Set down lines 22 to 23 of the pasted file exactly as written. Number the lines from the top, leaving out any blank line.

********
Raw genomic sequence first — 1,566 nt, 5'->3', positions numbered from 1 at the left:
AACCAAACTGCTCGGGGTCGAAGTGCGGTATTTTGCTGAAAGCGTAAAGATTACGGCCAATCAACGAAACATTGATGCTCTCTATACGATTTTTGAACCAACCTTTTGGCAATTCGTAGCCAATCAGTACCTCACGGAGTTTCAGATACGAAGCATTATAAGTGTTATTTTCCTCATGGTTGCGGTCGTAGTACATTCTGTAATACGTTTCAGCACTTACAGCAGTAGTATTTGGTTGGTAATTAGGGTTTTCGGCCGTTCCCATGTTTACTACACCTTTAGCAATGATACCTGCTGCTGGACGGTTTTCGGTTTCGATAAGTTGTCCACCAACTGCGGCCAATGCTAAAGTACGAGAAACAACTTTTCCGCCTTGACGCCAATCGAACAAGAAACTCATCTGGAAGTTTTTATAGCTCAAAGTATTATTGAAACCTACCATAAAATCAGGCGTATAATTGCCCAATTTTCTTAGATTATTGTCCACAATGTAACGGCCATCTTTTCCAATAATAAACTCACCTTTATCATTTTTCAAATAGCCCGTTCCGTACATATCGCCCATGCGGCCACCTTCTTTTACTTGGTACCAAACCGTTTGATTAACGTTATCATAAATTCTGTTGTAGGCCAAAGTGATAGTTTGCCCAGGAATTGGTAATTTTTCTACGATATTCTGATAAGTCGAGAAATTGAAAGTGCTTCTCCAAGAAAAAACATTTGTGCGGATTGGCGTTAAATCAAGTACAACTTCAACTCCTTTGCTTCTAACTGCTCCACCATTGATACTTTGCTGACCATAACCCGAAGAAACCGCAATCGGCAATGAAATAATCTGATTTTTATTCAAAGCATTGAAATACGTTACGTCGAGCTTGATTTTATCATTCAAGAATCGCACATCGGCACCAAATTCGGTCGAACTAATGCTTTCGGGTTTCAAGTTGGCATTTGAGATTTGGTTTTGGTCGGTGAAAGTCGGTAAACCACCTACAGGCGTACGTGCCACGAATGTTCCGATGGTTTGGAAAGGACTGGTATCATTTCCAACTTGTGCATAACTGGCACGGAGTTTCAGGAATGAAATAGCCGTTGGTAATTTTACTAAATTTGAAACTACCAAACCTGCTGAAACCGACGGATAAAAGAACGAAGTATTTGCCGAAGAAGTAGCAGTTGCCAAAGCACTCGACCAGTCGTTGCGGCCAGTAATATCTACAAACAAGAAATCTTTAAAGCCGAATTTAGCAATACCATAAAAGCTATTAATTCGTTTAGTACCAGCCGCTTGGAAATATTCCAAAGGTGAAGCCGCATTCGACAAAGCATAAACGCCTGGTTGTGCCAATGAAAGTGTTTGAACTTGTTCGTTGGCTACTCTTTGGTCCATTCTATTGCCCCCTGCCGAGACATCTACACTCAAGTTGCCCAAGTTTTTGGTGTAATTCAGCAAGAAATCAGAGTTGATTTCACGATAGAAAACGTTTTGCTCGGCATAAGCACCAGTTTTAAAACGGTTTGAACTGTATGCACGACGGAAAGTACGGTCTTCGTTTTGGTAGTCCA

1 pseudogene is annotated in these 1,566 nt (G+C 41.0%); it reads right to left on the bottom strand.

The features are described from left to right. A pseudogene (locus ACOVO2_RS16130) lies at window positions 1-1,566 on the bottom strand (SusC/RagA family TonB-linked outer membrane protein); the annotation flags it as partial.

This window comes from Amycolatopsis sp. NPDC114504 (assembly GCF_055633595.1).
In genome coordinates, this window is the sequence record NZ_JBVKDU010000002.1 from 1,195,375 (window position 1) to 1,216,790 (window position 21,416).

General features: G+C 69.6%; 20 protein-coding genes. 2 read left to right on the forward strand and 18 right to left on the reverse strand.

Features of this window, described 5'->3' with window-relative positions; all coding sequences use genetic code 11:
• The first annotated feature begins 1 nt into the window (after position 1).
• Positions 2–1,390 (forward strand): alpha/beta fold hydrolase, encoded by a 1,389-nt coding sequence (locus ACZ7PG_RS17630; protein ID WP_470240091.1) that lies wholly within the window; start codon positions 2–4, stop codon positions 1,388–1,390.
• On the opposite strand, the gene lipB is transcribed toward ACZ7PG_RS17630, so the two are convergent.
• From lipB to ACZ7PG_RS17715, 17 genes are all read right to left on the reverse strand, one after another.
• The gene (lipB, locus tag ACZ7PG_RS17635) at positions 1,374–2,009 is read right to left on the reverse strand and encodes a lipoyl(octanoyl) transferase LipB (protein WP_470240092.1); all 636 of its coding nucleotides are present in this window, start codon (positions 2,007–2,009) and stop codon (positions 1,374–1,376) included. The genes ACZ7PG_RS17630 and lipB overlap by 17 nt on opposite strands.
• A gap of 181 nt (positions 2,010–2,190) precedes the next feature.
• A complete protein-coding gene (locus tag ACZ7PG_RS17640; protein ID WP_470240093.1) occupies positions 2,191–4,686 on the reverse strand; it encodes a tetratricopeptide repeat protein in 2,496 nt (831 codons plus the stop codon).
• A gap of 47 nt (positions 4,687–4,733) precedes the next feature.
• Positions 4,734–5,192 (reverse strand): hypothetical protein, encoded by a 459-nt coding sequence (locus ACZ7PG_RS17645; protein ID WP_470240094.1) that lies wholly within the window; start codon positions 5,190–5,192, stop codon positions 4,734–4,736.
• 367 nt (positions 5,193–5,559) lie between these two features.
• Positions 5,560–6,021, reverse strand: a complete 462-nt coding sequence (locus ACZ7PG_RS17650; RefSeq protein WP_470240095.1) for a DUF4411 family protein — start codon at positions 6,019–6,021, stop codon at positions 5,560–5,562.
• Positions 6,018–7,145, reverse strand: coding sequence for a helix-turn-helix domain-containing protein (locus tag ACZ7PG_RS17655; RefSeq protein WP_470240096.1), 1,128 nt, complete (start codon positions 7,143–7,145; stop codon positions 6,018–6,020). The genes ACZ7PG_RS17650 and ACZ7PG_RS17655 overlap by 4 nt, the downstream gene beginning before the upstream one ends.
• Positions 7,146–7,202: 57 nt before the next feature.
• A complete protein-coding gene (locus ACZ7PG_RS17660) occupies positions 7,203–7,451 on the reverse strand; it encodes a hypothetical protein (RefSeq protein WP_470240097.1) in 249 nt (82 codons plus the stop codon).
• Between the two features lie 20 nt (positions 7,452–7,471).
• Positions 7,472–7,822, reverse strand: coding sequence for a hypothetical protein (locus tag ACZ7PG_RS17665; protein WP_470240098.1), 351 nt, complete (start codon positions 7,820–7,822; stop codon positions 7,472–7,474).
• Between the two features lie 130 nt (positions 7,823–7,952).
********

• A complete protein-coding gene (locus ACZ7PG_RS17660) occupies positions 7,203–7,451 on the reverse strand; it encodes a hypothetical protein (RefSeq protein WP_470240097.1) in 249 nt (82 codons plus the stop codon).
• Between the two features lie 20 nt (positions 7,452–7,471).